US 4845721 A
A solid state laser comprises a laser element formed from crystalline, ceramic, glass ceramic, glass, or plastic material in the configuration of a rod or slab. The cooling capabilities of the rods or slabs are improved by the provision of internal bores or slots through which a coolant can flow, and/or by the provision of a modified cross-sectional profile whereby the cooling surface is increased and the distance between the interior regions of the rod or slab and the cooling surface is reduced. Alternatively, the cooling capacity of the laser system is improved by providing a rotating arrangement of laser material wherein only specific portions of the laser materials are subjected to pumping while other portions are cooling.
1. A solid state laser comprising a laser element formed from crystalline, ceramic, glass, or plastic material, said element having a longitudinal axis and a cross-section normal to said longitudinal axis, a pumping source for stimulating said element and coolant delivery means for contacting said element with a coolant, said coolant delivery means being in fluid communication with internal fluid passageways within said element through which a coolant may flow.
2. A solid state laser according to claim 1 wherein said fluid passageways comprise parallel longitudinal bores.
3. A solid state laser according to claim 1, wherein said fluid passageways comprise lateral cooling slots which are crosswise with respect to the longitudinal axis of the element.
4. A solid state laser according to claim 3 wherein said lateral cooling slots are perpendicular to the longitudinal axis of the element.
5. A solid state laser according to claim 3 wherein said rod has a generally rectangular cross section.
6. A solid state laser according to claim 3 wherein said rod has a generally circular cross section.
7. A solid state laser according to claim 1 wherein said element is provided with layers reflective with respect to the laser wavelength on the longitudinal ends thereof.
8. A solid state laser according to claim 4, wherein said element has a tubular shape and is rotatable about its longitudinal axis whereby only a limited portion of said material is subjected to stimulating from a pumping source at any one time.
9. A solid state laser according to claim 8, wherein said element is provided with layers reflective with respect to the laser wavelength on the longitudinal ends thereof.
In solid state laser oscillators and amplifiers (in a word, solid state lasers) the active medium or material comprises crystals or glasses in the form of rods and slabs.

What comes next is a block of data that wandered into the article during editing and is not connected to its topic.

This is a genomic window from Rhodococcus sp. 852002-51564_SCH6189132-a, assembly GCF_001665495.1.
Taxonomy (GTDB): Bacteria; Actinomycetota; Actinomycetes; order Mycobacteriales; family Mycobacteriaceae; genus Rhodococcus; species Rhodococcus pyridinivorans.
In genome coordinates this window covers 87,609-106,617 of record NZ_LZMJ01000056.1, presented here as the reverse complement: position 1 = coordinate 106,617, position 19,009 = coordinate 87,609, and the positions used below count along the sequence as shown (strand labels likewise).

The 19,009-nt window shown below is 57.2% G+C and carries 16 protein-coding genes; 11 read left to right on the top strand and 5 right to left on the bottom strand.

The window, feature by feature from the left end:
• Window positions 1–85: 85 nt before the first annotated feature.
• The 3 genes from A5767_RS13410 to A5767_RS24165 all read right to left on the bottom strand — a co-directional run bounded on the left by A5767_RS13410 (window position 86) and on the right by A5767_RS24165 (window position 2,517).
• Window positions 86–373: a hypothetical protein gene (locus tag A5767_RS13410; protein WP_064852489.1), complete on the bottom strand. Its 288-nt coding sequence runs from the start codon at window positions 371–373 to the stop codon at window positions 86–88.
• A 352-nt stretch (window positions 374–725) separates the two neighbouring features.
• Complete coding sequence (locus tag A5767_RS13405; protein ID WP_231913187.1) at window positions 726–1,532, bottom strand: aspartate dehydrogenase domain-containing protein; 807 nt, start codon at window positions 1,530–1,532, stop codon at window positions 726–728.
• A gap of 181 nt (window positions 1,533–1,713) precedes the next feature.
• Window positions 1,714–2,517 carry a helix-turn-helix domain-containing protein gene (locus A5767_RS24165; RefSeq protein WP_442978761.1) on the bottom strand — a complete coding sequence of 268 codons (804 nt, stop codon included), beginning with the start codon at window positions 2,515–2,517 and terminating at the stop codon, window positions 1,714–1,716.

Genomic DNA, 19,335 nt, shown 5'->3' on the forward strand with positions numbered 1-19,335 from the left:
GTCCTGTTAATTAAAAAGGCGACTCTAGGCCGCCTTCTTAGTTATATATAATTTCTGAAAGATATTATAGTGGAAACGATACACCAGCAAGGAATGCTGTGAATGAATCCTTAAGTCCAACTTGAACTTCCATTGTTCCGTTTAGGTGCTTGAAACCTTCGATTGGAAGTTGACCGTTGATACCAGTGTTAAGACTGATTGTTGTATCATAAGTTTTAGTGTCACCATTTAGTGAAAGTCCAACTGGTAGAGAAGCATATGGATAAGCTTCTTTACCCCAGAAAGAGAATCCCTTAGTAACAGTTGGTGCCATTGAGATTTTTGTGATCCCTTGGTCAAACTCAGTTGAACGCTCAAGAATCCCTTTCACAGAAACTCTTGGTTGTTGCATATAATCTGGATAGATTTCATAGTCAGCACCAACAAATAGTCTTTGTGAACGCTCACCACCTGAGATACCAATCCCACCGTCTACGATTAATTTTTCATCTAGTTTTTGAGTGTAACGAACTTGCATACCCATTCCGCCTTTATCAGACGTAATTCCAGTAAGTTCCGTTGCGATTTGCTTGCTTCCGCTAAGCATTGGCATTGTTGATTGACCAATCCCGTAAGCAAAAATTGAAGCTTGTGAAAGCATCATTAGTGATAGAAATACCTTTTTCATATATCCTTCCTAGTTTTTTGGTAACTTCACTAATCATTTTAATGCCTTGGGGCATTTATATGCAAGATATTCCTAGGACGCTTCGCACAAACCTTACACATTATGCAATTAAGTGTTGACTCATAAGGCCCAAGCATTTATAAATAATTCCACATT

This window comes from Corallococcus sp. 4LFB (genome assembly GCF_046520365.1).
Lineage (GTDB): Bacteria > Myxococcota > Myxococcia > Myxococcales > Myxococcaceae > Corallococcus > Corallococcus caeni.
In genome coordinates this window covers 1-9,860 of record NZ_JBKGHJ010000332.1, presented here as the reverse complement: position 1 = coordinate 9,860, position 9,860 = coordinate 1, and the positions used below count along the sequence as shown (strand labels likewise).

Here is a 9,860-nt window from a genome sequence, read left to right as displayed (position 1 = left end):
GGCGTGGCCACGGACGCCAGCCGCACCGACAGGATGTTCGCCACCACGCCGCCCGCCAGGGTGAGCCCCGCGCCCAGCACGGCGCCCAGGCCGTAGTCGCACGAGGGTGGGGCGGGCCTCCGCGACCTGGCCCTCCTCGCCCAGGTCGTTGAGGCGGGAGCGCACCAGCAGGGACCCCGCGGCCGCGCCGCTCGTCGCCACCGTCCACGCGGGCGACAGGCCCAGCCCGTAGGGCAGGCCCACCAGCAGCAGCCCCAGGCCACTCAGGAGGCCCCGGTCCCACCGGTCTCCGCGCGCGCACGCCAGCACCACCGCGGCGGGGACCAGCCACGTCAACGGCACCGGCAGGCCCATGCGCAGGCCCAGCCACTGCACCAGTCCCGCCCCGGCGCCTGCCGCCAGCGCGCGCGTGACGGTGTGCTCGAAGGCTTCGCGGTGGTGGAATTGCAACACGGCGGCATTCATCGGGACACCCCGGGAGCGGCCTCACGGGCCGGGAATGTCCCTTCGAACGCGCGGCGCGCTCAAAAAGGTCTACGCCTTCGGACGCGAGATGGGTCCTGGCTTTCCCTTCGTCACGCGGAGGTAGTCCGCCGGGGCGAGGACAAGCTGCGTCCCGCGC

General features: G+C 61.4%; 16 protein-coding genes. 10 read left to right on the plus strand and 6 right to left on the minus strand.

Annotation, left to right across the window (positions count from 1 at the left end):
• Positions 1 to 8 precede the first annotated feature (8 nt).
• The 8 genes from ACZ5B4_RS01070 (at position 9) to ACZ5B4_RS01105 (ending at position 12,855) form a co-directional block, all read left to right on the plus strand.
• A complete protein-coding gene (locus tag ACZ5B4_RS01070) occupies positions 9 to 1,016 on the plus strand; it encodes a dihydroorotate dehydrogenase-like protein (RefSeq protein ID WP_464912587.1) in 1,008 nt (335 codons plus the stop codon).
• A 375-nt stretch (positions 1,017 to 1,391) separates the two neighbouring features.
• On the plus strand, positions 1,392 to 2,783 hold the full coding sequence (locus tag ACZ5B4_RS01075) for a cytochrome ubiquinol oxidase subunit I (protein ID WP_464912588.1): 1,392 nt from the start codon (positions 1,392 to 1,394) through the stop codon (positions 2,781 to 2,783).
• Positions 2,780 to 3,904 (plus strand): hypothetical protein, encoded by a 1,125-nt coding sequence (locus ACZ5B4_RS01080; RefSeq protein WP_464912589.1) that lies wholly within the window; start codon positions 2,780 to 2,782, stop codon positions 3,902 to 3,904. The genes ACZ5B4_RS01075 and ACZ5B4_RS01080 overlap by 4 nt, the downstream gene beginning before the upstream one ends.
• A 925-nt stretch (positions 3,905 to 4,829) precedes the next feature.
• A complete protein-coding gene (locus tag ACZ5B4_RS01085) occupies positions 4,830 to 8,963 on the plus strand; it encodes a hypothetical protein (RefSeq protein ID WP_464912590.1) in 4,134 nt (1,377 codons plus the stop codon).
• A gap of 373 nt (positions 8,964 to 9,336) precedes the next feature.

Laser rods are conventionally shaped as longitudinally extending cylindrical elements having a circular or regular polygonal cross-sectional profile. Laser slabs are generally in the form of planar, square or rectangular elements or parallelepipeds.
Ions and atoms capable of fluorescence are incorporated in these materials. These ions or atoms are stimulated ("pumped") so that an electron population inversion between two energy levels exists, which is used for the laser emission. Pumping is generally done by gas discharge lamps, flash lamps, other lasers or also light emitting diodes. During the pumping, the active solid state laser materials are heated due to a variety of energy transfer effects. Due to this heating effect, the laser rods or slabs must be cooled when under conditions of high pumping in order to prevent their destruction. For this reason the laser rods or slabs are positioned in flowing coolants. In addition, with large pumping powers, very high temperature gradients occur in the rods or slabs as a result of which the quality of the laser beam becomes poorer, even at temperatures below the destruction threshold.
Because of these thermal loads the maximum attainable average powers of the solid state lasers are predetermined and their use possibilities are limited. From U.S. Pat. No. 3,297,957 and Swiss patent CH 597 701 it is known that grooves which encircle a laser rod normal to its axis can improve the overall efficiency of such a laser: The pumping efficiency can be increased and the detrimental effects of the whisper modes can be reduced. These grooves, however, do not improve the cooling of the active medium of the solid state lasers, which is the primary object of the present invention to be described in the following.